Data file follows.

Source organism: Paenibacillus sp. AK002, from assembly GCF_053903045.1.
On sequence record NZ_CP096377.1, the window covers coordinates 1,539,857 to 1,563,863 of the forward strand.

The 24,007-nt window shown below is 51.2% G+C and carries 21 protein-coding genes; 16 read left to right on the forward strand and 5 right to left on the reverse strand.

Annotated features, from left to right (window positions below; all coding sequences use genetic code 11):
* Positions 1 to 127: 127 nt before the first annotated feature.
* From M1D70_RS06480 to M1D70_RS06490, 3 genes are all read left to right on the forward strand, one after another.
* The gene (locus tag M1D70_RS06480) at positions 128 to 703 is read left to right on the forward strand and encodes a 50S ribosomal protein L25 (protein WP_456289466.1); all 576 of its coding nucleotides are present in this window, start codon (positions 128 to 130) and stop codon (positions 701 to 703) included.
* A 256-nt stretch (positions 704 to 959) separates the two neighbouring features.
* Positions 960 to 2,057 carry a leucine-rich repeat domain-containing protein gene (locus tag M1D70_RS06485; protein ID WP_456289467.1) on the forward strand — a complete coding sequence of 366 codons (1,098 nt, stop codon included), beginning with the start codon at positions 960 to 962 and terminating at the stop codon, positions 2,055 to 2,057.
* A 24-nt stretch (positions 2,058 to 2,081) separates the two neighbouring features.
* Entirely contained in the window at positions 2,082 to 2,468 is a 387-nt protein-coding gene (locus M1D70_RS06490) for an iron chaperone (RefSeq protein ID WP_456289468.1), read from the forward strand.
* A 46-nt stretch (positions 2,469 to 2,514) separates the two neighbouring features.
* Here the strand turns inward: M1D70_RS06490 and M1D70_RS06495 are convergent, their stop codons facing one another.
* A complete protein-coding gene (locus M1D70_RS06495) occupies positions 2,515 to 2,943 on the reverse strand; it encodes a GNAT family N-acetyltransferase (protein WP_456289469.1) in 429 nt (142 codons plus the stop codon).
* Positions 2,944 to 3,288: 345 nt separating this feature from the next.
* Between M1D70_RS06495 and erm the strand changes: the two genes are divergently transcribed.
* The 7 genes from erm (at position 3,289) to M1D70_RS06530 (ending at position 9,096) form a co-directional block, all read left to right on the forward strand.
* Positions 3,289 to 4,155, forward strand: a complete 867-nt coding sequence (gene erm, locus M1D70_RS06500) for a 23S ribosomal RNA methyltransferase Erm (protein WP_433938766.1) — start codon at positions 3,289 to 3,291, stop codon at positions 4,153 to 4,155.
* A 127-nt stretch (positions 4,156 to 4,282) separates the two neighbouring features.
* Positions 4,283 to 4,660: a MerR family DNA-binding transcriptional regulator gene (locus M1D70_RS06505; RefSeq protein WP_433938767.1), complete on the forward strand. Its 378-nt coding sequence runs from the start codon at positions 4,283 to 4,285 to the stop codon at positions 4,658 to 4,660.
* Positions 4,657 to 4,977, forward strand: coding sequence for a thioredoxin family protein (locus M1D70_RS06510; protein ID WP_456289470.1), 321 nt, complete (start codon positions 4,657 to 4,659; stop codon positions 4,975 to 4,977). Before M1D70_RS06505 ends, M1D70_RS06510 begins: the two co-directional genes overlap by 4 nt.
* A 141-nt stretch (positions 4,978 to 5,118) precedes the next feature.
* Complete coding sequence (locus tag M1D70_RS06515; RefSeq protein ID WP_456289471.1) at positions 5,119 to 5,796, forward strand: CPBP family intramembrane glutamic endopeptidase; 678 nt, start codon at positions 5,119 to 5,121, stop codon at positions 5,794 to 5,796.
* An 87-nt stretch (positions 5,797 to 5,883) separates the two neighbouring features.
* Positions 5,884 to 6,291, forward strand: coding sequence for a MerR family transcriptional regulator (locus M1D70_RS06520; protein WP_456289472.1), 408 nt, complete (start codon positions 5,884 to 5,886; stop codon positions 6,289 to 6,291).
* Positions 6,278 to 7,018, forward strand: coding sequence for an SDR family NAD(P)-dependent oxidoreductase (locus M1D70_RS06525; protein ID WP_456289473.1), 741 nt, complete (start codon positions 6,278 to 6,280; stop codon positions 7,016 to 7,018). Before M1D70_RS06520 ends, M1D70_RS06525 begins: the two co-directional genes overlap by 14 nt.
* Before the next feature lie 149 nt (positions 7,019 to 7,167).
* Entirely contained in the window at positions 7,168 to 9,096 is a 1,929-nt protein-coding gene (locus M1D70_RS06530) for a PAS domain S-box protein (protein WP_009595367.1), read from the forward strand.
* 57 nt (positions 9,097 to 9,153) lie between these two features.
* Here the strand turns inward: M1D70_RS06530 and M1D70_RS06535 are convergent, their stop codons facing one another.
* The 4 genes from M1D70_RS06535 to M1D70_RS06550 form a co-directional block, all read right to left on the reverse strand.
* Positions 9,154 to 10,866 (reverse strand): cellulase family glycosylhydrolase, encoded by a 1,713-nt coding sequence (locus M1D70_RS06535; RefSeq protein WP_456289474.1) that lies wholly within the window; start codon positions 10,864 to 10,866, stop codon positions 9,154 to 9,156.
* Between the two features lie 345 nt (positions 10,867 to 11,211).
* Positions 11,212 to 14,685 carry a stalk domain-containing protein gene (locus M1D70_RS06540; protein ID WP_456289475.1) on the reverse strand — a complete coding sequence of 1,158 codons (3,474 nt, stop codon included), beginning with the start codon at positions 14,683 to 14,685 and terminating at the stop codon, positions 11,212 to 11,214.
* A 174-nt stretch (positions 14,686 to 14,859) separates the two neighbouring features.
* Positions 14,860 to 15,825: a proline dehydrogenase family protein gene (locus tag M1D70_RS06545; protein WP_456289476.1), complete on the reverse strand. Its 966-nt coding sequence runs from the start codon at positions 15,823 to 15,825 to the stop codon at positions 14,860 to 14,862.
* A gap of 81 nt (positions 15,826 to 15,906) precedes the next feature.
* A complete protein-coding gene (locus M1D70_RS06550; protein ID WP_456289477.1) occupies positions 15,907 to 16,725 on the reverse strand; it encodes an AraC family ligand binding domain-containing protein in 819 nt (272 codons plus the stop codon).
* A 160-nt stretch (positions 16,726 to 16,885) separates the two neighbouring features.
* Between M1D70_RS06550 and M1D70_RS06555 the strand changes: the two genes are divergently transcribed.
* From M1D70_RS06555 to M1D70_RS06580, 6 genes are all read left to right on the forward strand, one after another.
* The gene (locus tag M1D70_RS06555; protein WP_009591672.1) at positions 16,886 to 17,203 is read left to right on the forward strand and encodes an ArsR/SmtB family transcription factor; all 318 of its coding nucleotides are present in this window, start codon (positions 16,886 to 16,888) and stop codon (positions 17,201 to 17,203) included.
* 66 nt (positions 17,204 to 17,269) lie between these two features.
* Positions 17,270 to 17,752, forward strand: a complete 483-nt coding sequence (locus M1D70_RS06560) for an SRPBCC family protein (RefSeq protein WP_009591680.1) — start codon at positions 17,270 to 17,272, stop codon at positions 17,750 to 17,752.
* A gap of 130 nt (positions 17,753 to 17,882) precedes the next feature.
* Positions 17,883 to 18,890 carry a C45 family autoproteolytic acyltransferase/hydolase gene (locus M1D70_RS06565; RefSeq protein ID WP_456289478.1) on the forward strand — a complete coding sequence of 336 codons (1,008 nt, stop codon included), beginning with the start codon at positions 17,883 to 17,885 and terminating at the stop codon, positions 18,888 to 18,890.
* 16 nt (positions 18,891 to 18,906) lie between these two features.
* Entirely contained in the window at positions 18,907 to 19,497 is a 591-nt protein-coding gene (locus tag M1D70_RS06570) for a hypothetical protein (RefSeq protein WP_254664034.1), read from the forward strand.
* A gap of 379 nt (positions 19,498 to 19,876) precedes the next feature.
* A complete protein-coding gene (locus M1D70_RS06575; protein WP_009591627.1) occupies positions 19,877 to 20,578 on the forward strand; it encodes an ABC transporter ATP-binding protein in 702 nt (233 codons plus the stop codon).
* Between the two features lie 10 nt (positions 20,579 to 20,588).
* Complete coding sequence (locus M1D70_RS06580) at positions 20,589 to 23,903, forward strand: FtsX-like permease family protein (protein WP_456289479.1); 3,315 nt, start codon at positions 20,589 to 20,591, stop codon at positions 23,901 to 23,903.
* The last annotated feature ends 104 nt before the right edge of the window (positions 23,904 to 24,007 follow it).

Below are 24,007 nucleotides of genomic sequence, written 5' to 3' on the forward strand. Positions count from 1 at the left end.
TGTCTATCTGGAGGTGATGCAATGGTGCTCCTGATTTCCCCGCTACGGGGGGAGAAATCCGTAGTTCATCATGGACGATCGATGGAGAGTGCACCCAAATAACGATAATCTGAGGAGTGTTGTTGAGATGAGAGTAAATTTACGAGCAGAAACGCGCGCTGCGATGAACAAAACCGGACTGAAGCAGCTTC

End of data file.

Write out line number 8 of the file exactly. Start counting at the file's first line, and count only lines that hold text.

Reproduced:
* A 256-nt stretch (positions 704 to 959) separates the two neighbouring features.